He slowly removes his other hand and starts to loosen the knot. He has just finished when a Laysan Albatross swoops toward him, a high-pitched shriek coming from its mouth like a young girl screaming. He grabs tight to the lines either side of him, ducking his head, just as another massive wave rocks the boat and the pressure on his bottom gives way.
‘Son!’ His father shouts the warning.
The bosun chair has broken, and the only thing stopping him from being a bag of broken bones on the deck is the two lines he hangs on to for dear life.
It feels like years before the wooden floor is beneath his feet again.
‘Friggin bird!’ He says through chattering teeth.
His father wraps his arms around him, his tears wet his shoulder, ‘That friggin bird just saved your life son.’
53.8655° N, 10.6866° E (Lubeck, Germany)
‘Mama, Mama!’ The little boy was insistent. He was always insistent. Why couldn’t he hurry up and get past this nagging stage? His mother harrumph’s, continuing to ignore him as she sips on her coffee at the quaint café.
She had bought him a vanilla milkshake, which was still sitting on the table opposite her, untouched. This single mother thing was a drag. Her two older kids had already grown up and moved to the other side of the world, leaving her here alone, their father killed in a car accident a few years ago. That was when she started living again. Really living. She started going to bars, dancing and meeting new people. She was no longer “so and so’s mum” or “so and so’s wife”, she was finally her own person.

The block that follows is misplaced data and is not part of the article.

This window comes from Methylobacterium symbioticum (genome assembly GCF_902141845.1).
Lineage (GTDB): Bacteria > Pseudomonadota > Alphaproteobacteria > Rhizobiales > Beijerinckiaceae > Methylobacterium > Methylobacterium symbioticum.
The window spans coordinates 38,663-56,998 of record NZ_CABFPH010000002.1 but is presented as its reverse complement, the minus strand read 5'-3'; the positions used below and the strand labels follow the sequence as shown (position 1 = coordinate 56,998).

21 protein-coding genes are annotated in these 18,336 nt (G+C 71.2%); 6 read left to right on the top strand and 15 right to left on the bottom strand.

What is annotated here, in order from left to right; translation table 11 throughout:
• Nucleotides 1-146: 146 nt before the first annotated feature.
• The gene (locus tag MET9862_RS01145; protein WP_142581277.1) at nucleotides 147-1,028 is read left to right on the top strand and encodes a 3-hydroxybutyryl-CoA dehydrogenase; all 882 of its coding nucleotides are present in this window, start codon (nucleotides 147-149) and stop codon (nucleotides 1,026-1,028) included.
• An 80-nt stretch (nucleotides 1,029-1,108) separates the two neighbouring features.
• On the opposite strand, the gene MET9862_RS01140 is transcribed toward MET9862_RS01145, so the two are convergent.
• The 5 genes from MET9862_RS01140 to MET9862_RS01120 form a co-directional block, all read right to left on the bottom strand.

She smiled as she remembered the night he had sauntered up to her. Sauntered was one of those mushy words from a romance novel that she had always hated. But that was what he did – he sauntered. He bought her a drink, and the rest was history. One incredible night and she never heard from him again. And now the product was squatting near the flower bed lining the café, repeating ‘Mama, Mama’ over and over.
She rolls her eyes and finally gives in.
She leaves the uncomfortable stool and bends down toward her three-year-old son. He has found a dandelion puff, a weed that somehow made it to the garden. She pulls it out, handing it to her son. He beams at her, standing, bouncing with delight in his little green shoes.
She nods to him, unable to stop herself from smiling. He may be annoying, but he sure brightened up her day at times.
He blows on the puff, his cheeks rounded, filled with air, flecks of spit spray the flower’s seeds, and they float away in the breeze.